Inge King

Abstract steel sculptor Inge King was born in Berlin and trained at the Berlin Academy from 1937 to 1938 and later at the Royal Academy School (on a scholarship) in London in 1940 and the Glasgow School of Art (on bursary) from 1941 to 1943. King taught art in Glasgow and London from 1944 to 1949, during which time she married painter Grahame King. Since moving to Australia in 1950, King has been at the forefront of developing and diversifying non-figurative sculpture in Australia. King was part of the Centre 5 group whose mission it was to help foster greater public awareness in contemporary sculpture. King taught sculpture at RMIT University from 1976 to 1987. She has held solo exhibitions since 1940 in London, Melbourne, Sydney, Adelaide and Geelong. Retrospective exhibitions of Kings’ works were held at the Bendigo Regional Gallery in 1995 and the National Gallery of Victoria in 1992. Major commissions include monumental works at McClelland Gallery, VIC; the Arts Centre, Melbourne; the University of Melbourne; Heide Museum of Modern Art, VIC and the National Gallery of Australia, Canberra. Touring exhibitions of Inge and Grahame King’s works were exhibited through McClelland Sculpture Park in 2004. King was awarded the Eltham Prize in 1965 and 1967, a British Council Travel Grant in 1969, the RAAF memorial prize in 1971 and the Mildura Sculpture Triennial Prize 1975. She was awarded an Order of Australia in 1984 and in 2008 was awarded the Visual Arts Emeritus Award by the Australian Arts Council, recognizing her pivotal role in raising the profile of modern sculpture in this country. King received a Doctorate in Literature from Deakin University in 1990 and an Honorary Doctorate in Arts from RMIT in 1997. King’s work is held by numerous collections including the National Gallery of Australia, Canberra; the Art Gallery of New South Wales, Sydney; the National Gallery of Victoria, Melbourne; the Queensland Art Gallery, Brisbane; Artbank, Sydney; Parliament House, Canberra and several regional and university galleries.(australiangalleries.com.au)


Inge King, “Celestial rings I” (2014),
Sculpture by the Sea, Bondi 2016.
Photo Clyde Yee


 Rings of Saturn
 
"Rings of Saturn is located in the Sir Rupert Hamer Garden, in the grounds of the Heide Museum of Modern Art in Bulleen, a suburb of Melbourne. Shortly after the dedication of this work, in August 2006, King said:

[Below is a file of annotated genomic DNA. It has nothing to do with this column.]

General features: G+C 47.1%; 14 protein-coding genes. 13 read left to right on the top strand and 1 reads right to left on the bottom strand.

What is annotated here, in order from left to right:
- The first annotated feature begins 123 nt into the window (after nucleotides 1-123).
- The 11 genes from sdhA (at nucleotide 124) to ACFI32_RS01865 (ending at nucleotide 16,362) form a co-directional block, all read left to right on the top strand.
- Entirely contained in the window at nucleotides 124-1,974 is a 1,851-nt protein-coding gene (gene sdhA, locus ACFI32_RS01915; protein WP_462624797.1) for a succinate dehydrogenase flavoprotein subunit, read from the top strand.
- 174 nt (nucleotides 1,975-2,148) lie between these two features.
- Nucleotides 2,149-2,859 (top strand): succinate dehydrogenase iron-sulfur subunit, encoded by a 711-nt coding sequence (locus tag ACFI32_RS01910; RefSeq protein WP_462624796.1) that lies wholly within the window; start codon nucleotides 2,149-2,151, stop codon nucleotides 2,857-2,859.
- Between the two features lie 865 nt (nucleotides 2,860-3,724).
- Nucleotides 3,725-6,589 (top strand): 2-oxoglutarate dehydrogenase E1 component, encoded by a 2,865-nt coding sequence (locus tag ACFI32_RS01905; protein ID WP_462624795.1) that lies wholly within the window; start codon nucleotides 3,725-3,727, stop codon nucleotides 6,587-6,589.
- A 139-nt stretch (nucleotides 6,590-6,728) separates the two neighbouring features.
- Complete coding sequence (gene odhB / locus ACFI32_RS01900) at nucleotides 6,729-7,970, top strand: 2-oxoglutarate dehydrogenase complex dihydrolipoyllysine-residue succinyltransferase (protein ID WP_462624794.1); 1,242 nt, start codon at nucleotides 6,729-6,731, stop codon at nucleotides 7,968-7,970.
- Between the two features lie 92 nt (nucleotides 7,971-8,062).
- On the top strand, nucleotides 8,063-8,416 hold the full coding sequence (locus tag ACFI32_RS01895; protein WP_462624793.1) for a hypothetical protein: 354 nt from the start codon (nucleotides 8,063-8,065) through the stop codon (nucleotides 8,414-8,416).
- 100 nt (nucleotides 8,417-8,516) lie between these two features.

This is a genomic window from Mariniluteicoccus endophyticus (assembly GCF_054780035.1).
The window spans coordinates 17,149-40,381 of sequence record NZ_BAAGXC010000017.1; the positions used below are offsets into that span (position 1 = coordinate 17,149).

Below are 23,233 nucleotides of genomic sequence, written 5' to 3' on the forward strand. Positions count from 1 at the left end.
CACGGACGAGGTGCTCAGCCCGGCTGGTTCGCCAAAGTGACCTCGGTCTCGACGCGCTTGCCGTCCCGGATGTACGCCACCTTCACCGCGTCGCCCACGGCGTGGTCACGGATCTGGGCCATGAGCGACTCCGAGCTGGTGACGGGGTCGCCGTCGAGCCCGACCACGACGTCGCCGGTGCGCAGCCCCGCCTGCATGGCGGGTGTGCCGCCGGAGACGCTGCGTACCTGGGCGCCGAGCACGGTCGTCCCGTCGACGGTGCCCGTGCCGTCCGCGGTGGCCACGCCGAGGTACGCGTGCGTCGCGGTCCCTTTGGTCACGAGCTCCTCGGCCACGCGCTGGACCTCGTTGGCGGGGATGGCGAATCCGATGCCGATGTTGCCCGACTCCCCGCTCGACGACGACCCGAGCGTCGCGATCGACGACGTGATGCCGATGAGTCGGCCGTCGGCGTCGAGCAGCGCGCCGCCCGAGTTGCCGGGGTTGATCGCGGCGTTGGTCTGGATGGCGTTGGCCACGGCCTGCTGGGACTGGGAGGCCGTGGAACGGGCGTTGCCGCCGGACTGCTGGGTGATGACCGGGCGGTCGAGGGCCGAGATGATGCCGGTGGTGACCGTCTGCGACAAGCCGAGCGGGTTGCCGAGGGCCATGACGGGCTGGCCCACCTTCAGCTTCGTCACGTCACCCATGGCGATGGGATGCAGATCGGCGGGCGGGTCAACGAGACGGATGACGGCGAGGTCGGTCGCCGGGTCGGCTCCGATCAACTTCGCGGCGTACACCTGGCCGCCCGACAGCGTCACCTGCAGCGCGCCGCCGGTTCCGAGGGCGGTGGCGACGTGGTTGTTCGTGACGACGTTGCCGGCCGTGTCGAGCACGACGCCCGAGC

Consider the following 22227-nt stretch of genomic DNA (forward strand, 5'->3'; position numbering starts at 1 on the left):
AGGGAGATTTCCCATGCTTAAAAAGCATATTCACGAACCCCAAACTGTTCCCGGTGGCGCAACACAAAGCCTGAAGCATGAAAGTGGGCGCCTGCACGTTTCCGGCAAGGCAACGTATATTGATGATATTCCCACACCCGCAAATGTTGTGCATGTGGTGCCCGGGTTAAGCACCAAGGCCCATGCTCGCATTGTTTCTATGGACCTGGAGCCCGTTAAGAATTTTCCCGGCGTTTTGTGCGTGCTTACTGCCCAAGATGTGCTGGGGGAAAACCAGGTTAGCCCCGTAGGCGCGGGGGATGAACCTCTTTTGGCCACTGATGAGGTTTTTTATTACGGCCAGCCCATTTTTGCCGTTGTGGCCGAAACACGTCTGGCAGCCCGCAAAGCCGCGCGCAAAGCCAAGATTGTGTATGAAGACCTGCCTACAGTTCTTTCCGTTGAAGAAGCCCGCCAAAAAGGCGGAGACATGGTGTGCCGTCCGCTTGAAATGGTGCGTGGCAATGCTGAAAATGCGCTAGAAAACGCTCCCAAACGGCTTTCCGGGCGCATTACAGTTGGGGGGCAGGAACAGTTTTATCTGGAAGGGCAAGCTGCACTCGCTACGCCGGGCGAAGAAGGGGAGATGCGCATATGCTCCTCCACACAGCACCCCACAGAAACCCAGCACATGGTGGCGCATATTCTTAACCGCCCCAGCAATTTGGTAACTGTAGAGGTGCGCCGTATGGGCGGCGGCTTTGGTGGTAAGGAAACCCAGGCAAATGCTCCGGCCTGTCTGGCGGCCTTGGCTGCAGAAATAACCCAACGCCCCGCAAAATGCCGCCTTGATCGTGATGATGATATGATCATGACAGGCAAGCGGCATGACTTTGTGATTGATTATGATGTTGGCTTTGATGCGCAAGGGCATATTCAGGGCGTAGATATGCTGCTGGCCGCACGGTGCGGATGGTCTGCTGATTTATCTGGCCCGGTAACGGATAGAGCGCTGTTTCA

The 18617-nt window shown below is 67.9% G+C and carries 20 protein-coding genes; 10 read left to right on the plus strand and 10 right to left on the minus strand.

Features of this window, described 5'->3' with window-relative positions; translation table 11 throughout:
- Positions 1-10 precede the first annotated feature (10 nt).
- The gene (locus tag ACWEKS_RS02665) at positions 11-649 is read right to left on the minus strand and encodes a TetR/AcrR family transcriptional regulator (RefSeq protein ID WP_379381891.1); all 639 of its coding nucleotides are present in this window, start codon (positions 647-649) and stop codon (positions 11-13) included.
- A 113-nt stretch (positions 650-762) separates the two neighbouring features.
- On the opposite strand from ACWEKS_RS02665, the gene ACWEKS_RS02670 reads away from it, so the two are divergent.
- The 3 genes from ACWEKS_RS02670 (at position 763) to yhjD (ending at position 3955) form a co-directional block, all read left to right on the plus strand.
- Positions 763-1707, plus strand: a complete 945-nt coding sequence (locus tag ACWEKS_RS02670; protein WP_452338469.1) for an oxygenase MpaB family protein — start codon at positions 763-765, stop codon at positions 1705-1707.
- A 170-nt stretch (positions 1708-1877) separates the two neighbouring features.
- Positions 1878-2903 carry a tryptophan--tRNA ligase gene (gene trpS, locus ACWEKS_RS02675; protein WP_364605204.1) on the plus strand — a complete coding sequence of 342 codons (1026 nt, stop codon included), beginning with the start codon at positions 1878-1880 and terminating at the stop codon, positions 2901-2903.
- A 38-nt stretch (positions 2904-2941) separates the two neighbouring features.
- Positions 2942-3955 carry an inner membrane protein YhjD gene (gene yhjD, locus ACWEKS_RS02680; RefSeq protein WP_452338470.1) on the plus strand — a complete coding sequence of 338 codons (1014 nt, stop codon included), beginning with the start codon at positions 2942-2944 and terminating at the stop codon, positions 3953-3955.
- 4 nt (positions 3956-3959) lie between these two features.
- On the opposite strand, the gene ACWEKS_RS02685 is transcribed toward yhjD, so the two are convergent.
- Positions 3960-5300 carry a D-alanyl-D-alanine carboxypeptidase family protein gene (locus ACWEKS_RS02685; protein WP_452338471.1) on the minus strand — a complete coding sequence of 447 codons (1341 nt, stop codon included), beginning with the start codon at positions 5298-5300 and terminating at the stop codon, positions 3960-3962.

Working with Heide Museum for Rings of Saturn, firstly we agreed on a maquette. Then when I saw the site I knew I had to enlarge the work to do what I call 'conquer the landscape'. The Australian landscape is an enormously powerful landscape; vast and with clarity of atmosphere, and you never know in advance how work will look in it. The landscape grips my imagination – I try to measure my work against the vast spaces of this country. Conquering the landscape does not rely on scale but simplicity and clarity of form expressing inner strength and tension. If my sculpture is outdoors or in the public domain I like it to arouse people's curiosity to explore the work. Multidimensional objects look different from every angle. The exciting thing about outdoor sculpture is the change with the light, the weather... everything is in constant flux. It becomes almost a living entity"Wikipedia





 Red Rings
 
This sculpture was commissioned in 2008 by ConnectEast as part of the EastLink collection. It is located at the junction of the EastLink Trail and the Dandenong Creek Trail, near the EastLink Motorway, Melbourne. It is made up of three steel rings, each 2.5 metres in diameter and painted red. It is intended that people can walk through the sculpture.





 Forward Surge
 
Inge Kings's best known sculpture is the monumental Forward Surge at the Melbourne Arts Centre. The sculpture was commissioned by the Victorian Arts Centre in 1974. Construction was completed in 1976, and the work was installed in its present position in 1981. It is made from 50mm mild steel and stands 5.2m high, 15.1m wide and 13.7m deep.






 Sun Ribbon
 
This work was installed in 1980, on a small lawn outside the Union Building at the heart of the University of Melbourne. It is formed from 19mm steel, and consists of two upright steel circles, each 360 cm in diameter, and three folded metal planes; the total length is 6 metres. It provides the students with a unique resting place among its massive unfurling bands and is the focal point of one of the university's busiest outdoor spaces, the Union Lawn






Post a Comment